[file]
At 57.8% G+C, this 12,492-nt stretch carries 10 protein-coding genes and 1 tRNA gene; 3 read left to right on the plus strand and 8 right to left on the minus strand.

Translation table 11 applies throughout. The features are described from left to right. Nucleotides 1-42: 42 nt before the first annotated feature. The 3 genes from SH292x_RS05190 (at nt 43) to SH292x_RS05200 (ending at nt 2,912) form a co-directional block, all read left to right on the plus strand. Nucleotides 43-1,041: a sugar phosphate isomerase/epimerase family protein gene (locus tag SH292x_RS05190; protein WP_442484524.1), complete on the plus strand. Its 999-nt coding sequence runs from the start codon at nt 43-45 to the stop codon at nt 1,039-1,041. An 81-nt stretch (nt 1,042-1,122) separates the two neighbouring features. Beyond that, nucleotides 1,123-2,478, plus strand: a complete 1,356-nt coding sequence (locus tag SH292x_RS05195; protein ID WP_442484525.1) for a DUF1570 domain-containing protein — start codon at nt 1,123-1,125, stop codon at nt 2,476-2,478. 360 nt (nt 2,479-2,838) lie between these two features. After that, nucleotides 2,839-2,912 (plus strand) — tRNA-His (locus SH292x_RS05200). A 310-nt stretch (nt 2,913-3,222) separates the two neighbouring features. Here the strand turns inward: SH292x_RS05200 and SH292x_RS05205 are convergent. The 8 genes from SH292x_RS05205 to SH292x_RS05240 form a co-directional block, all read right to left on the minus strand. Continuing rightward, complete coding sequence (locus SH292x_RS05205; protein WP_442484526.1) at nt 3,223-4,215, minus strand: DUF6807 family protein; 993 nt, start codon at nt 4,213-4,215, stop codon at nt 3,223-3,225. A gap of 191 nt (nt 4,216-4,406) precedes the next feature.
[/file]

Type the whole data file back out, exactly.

At 57.8% G+C, this 12,492-nt stretch carries 10 protein-coding genes and 1 tRNA gene; 3 read left to right on the plus strand and 8 right to left on the minus strand.

Translation table 11 applies throughout. The features are described from left to right. Nucleotides 1-42: 42 nt before the first annotated feature. The 3 genes from SH292x_RS05190 (at nt 43) to SH292x_RS05200 (ending at nt 2,912) form a co-directional block, all read left to right on the plus strand. Nucleotides 43-1,041: a sugar phosphate isomerase/epimerase family protein gene (locus tag SH292x_RS05190; protein WP_442484524.1), complete on the plus strand. Its 999-nt coding sequence runs from the start codon at nt 43-45 to the stop codon at nt 1,039-1,041. An 81-nt stretch (nt 1,042-1,122) separates the two neighbouring features. Beyond that, nucleotides 1,123-2,478, plus strand: a complete 1,356-nt coding sequence (locus tag SH292x_RS05195; protein ID WP_442484525.1) for a DUF1570 domain-containing protein — start codon at nt 1,123-1,125, stop codon at nt 2,476-2,478. 360 nt (nt 2,479-2,838) lie between these two features. After that, nucleotides 2,839-2,912 (plus strand) — tRNA-His (locus SH292x_RS05200). A 310-nt stretch (nt 2,913-3,222) separates the two neighbouring features. Here the strand turns inward: SH292x_RS05200 and SH292x_RS05205 are convergent. The 8 genes from SH292x_RS05205 to SH292x_RS05240 form a co-directional block, all read right to left on the minus strand. Continuing rightward, complete coding sequence (locus SH292x_RS05205; protein WP_442484526.1) at nt 3,223-4,215, minus strand: DUF6807 family protein; 993 nt, start codon at nt 4,213-4,215, stop codon at nt 3,223-3,225. A gap of 191 nt (nt 4,216-4,406) precedes the next feature.